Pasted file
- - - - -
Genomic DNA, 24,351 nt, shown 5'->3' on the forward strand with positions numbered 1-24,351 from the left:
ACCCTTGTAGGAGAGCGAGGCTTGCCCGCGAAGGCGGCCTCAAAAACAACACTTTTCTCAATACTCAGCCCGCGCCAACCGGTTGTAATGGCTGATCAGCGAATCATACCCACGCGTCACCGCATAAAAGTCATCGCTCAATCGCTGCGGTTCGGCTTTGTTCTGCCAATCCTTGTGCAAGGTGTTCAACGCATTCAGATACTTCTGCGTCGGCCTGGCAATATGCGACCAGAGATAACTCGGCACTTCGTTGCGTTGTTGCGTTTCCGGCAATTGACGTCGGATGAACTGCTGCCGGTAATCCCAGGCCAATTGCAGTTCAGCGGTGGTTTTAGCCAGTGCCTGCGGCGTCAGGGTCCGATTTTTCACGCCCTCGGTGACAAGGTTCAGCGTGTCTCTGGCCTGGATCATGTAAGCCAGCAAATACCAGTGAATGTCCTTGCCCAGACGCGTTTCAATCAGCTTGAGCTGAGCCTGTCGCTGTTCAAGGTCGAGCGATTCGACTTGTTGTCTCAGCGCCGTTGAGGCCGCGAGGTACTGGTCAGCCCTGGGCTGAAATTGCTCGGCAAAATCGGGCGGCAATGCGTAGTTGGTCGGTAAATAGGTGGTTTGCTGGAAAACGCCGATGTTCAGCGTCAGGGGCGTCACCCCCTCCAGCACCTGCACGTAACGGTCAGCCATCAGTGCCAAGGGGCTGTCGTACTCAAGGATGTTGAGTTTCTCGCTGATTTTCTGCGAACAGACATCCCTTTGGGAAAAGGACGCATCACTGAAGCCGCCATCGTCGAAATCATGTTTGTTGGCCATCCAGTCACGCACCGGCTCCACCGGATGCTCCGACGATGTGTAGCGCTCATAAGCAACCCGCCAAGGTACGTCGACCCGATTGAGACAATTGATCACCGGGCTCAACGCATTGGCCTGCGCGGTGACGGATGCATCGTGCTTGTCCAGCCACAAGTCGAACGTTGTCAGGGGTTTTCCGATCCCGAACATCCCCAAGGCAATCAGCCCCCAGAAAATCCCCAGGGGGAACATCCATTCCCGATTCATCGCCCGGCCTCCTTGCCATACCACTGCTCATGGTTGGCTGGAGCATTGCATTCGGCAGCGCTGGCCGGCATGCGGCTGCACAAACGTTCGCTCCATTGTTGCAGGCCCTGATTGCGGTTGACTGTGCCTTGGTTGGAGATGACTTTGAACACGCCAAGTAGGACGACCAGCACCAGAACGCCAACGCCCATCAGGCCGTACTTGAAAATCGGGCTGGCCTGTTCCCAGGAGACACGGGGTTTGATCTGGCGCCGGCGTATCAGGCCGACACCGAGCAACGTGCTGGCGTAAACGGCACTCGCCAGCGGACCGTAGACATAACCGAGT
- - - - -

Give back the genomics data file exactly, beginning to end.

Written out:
Genomic DNA, 24,351 nt, shown 5'->3' on the forward strand with positions numbered 1-24,351 from the left:
ACCCTTGTAGGAGAGCGAGGCTTGCCCGCGAAGGCGGCCTCAAAAACAACACTTTTCTCAATACTCAGCCCGCGCCAACCGGTTGTAATGGCTGATCAGCGAATCATACCCACGCGTCACCGCATAAAAGTCATCGCTCAATCGCTGCGGTTCGGCTTTGTTCTGCCAATCCTTGTGCAAGGTGTTCAACGCATTCAGATACTTCTGCGTCGGCCTGGCAATATGCGACCAGAGATAACTCGGCACTTCGTTGCGTTGTTGCGTTTCCGGCAATTGACGTCGGATGAACTGCTGCCGGTAATCCCAGGCCAATTGCAGTTCAGCGGTGGTTTTAGCCAGTGCCTGCGGCGTCAGGGTCCGATTTTTCACGCCCTCGGTGACAAGGTTCAGCGTGTCTCTGGCCTGGATCATGTAAGCCAGCAAATACCAGTGAATGTCCTTGCCCAGACGCGTTTCAATCAGCTTGAGCTGAGCCTGTCGCTGTTCAAGGTCGAGCGATTCGACTTGTTGTCTCAGCGCCGTTGAGGCCGCGAGGTACTGGTCAGCCCTGGGCTGAAATTGCTCGGCAAAATCGGGCGGCAATGCGTAGTTGGTCGGTAAATAGGTGGTTTGCTGGAAAACGCCGATGTTCAGCGTCAGGGGCGTCACCCCCTCCAGCACCTGCACGTAACGGTCAGCCATCAGTGCCAAGGGGCTGTCGTACTCAAGGATGTTGAGTTTCTCGCTGATTTTCTGCGAACAGACATCCCTTTGGGAAAAGGACGCATCACTGAAGCCGCCATCGTCGAAATCATGTTTGTTGGCCATCCAGTCACGCACCGGCTCCACCGGATGCTCCGACGATGTGTAGCGCTCATAAGCAACCCGCCAAGGTACGTCGACCCGATTGAGACAATTGATCACCGGGCTCAACGCATTGGCCTGCGCGGTGACGGATGCATCGTGCTTGTCCAGCCACAAGTCGAACGTTGTCAGGGGTTTTCCGATCCCGAACATCCCCAAGGCAATCAGCCCCCAGAAAATCCCCAGGGGGAACATCCATTCCCGATTCATCGCCCGGCCTCCTTGCCATACCACTGCTCATGGTTGGCTGGAGCATTGCATTCGGCAGCGCTGGCCGGCATGCGGCTGCACAAACGTTCGCTCCATTGTTGCAGGCCCTGATTGCGGTTGACTGTGCCTTGGTTGGAGATGACTTTGAACACGCCAAGTAGGACGACCAGCACCAGAACGCCAACGCCCATCAGGCCGTACTTGAAAATCGGGCTGGCCTGTTCCCAGGAGACACGGGGTTTGATCTGGCGCCGGCGTATCAGGCCGACACCGAGCAACGTGCTGGCGTAAACGGCACTCGCCAGCGGACCGTAGACATAACCGAGT